Portals and web sites. "Web portals are a must for the modern municipality," emphasizes the My City Online guidebook. Indeed, most of the other solutions described in this section use the city's web site as a delivery mechanism; or, at least, as one doorway citizens can use to find and apply for services.
Some cities use content management systems to create portals to their web services. Others use sophisticated citizen relationship management software to produce all or part of their site. Still others use a purpose-built suite of applications from a company specializing in software for local government.
Bremerhaven’s portal is available by kiosk as well. The city has roughly two dozen kiosks with up-to-date information for citizens and tourists, including local events, local attractions, and real-time information on public transport.
Public safety and emergency response. Cities everywhere are developing helpful public safety apps for their citizens. Examples include reporting non-emergency crimes by web or smart phone; tip lines to assist the police with investigations; situational intelligence to prepare the first responders before arriving on scene; digital court forms; fire inspection checklists; emergency alerts (for such things as fires, mudslides, floods and power outages); crime statistics; and many more.
One useful source for public safety apps comes from the non-profit Association of Public-Safety Communications Officials International (APCO), whose members include employees of law enforcement, fire, emergency medical services and emergency call centers. It hosts the AppComm website for reviewing and rating public safety apps. And it has produced a useful two-page PDF file called Key Attributes of Effective Apps for Public Safety and Emergency Response.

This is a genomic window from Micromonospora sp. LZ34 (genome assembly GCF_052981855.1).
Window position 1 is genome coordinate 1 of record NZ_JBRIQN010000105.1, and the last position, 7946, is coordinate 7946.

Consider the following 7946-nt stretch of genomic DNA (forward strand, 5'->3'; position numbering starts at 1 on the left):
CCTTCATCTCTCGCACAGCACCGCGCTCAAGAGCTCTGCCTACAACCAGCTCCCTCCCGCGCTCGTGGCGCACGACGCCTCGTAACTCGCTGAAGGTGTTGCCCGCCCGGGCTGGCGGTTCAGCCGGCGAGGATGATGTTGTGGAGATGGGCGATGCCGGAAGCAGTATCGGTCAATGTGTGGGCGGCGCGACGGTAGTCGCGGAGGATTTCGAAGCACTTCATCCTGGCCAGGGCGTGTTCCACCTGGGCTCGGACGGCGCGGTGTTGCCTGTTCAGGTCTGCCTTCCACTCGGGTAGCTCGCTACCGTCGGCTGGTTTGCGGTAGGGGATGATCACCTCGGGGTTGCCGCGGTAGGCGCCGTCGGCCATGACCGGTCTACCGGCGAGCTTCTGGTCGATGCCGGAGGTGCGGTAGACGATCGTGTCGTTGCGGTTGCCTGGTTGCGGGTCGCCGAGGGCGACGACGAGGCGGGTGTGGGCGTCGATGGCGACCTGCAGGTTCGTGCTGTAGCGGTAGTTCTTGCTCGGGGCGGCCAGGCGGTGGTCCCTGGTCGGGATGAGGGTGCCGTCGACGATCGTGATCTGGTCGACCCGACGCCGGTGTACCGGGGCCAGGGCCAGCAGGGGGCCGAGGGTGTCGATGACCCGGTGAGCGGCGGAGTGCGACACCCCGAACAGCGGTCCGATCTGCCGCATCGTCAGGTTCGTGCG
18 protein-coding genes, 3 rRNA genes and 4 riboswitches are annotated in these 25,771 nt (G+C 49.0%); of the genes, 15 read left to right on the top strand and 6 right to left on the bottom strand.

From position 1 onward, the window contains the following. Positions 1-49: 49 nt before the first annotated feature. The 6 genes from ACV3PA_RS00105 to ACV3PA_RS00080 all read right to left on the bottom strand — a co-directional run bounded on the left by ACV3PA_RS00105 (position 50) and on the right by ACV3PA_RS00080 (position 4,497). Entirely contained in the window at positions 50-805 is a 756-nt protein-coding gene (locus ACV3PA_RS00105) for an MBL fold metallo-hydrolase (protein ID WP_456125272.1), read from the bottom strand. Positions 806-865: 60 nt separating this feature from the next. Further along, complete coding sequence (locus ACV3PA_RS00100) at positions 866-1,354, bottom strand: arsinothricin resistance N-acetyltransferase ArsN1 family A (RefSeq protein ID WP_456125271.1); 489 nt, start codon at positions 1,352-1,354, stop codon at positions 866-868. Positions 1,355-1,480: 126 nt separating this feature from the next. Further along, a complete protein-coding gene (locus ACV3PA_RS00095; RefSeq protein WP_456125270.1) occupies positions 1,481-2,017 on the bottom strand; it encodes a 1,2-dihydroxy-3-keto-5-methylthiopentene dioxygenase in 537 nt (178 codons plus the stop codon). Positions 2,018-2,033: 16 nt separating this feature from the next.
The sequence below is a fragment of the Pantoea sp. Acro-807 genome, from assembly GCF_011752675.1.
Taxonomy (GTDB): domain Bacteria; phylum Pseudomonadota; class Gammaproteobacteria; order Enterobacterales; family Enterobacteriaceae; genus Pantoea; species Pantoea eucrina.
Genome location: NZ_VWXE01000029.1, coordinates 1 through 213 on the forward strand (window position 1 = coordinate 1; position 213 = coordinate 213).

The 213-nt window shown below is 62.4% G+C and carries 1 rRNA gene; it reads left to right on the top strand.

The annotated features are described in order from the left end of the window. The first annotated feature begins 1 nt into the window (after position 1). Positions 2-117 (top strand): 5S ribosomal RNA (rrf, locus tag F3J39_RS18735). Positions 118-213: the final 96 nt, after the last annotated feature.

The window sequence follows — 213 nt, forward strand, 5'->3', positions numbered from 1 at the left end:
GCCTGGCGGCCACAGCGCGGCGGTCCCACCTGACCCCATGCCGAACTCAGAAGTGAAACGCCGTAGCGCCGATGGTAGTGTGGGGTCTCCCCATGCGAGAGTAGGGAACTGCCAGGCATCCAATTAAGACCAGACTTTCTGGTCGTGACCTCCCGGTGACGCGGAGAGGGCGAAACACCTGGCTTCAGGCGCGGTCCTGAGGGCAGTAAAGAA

For further discussion of the issues and opportunities related to police, fire, ambulance, and disaster planning, turn to the Readiness Guide chapter on Public Safety.
Stakeholder engagement. Stakeholder engagement solutions give cities better ways to "listen" and "talk" to citizens, agencies, businesses, and other constituencies. It is not an exaggeration to say that stakeholder engagement software can revolutionize the way a city collects, analyzes, and distributes information. Employees have more timely, more accurate information for their decisions. And citizens gain a stronger sense of trust and community involvement.
The best solutions address three core tasks: 1) getting better input, 2) providing better output and 3) using analytics to improve the first two jobs.
Most stakeholder engagement solutions provide ways to receive and send alerts and announcements via email, app or text. By offering electronic ways to provide input, government gives constituents an easier way to make their voices heard. Some tools provide easy ways to produce online surveys. Others "listen" to social media to spot trends or to determine where the public stands on a current issue. Some solutions even give staff mobile tools, so they can collect and store information from in-person forums.
Finally, the best solutions also offer back-end tools. Some provide visualization tools – for instance, showing survey results as a chart or on a map. Many solutions also allow the city to manage its stakeholders, either via a built-in dashboard or by interconnecting with citizen relationship management software.
For further discussion of the issues and opportunities related to stakeholder engagement, and disaster planning, turn to the Readiness Guide chapter on Smart People.